DES MOINES, Iowa — Democrats have only three presidential candidates traversing Iowa this winter, but compared to their Republican counterparts, they have nearly triple the number of ground organizers knocking on doors and stumping through small-town coffee shops.
There are more than 180 paid Democratic organizers in the state, heavily outnumbering the Republican coalition's 74.
The Iowa arms race on the Democratic side breaks down like this: Hillary Clinton has more than 78 paid staffers to Bernie Sander's 71 and Martin O'Malley's 34 organizers.
The Clinton campaign also runs a program with more than 100 unpaid fellows who are stationed in towns, from Independence to Dubuque, leading up to the caucus. Sanders' campaign touts its coalition of more than 1,000 volunteers.
In stark contrast on the Republican side, Donald Trump's Iowa team — the largest of any GOP candidate — consists of just a dozen staffers — though for its size, it covers a great deal of ground and is widely touted in the state for its very-evident presence. Jeb Bush also has a solid staff for a Republican operation, consisting of 11 full-time organizers plus a unit of interns. Cruz's staff now totals nine and says it will continue to hire through the winter.
Marco Rubio's campaign has four staffers on the ground - though it's coy about its operations and intentions in the state. The local campaign has consistently considered itself as "lean."
And the official campaigns of Ben Carson, Carly Fiorina and Bobby Jindal are aided at a grassroots level by super PACs supporting their bids. Carson's official campaign has a six-member Iowa team and Fiorina employs two, but the supporting super PACs add a good deal of manpower. The super PAC backing Carson has 2 full-time and 23 part-time staffers. The pro-Fiorina organization has at least six on-the-ground aides.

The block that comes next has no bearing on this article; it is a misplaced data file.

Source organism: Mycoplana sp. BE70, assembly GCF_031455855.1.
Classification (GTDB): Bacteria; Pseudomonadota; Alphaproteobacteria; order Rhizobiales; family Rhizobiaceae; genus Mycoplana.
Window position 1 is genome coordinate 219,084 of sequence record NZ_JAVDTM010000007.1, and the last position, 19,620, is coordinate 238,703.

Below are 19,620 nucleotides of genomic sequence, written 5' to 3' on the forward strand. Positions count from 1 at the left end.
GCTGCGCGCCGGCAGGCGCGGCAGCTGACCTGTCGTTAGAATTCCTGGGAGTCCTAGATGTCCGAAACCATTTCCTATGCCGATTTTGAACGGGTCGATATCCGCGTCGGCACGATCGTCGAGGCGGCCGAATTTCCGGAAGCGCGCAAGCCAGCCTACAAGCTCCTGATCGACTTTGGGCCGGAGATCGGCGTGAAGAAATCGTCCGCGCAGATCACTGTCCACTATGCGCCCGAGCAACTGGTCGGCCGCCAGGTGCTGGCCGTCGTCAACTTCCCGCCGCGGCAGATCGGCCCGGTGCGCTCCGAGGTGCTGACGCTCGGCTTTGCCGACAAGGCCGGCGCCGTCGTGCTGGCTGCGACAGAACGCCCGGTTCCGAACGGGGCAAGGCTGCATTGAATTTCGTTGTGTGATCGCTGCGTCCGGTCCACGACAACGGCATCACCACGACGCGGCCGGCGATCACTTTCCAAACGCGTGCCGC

Other campaigns employ the following in Iowa: Rand Paul (9), Santorum (9), Graham (5), Christie (4), Jindal (4) and Kasich (2).
Longtime Iowa campaign operatives attribute the wide gap in staffing figures between the two parties to many factors, including, at the forefront, money.
"The pie if you will—Republican versus Democrat money—is divided more in the Republican field than the Democratic field," said Ryan Williams, the former spokesman for Mitt Romney's presidential campaigns.
With the GOP field so wide, donors' money is naturally thinner among the candidates. Hillary Clinton's campaign, alone, has raised more money than Carson, Rubio and Cruz combined.
Another reason for the gap: With recent GOP caucus winners not having gone on to win the party's nomination, there's a dwindling perception that a Republican candidate's fate is dependent on a top finish in Iowa.
"Republicans aren't just looking at Iowa, New Hampshire and South Carolina," Williams added. "They're conserving resources for a longer and more competitive period."
Tim Albrecht, a native Iowan and Republican strategist now working with the Bush campaign in Iowa, said GOP politicos changed course in Iowa strategy after 2008 when Mike Huckabee, on a limited budget, squared off with Mitt Romney's impressive 20-full-time and 60-part-time Iowa organization.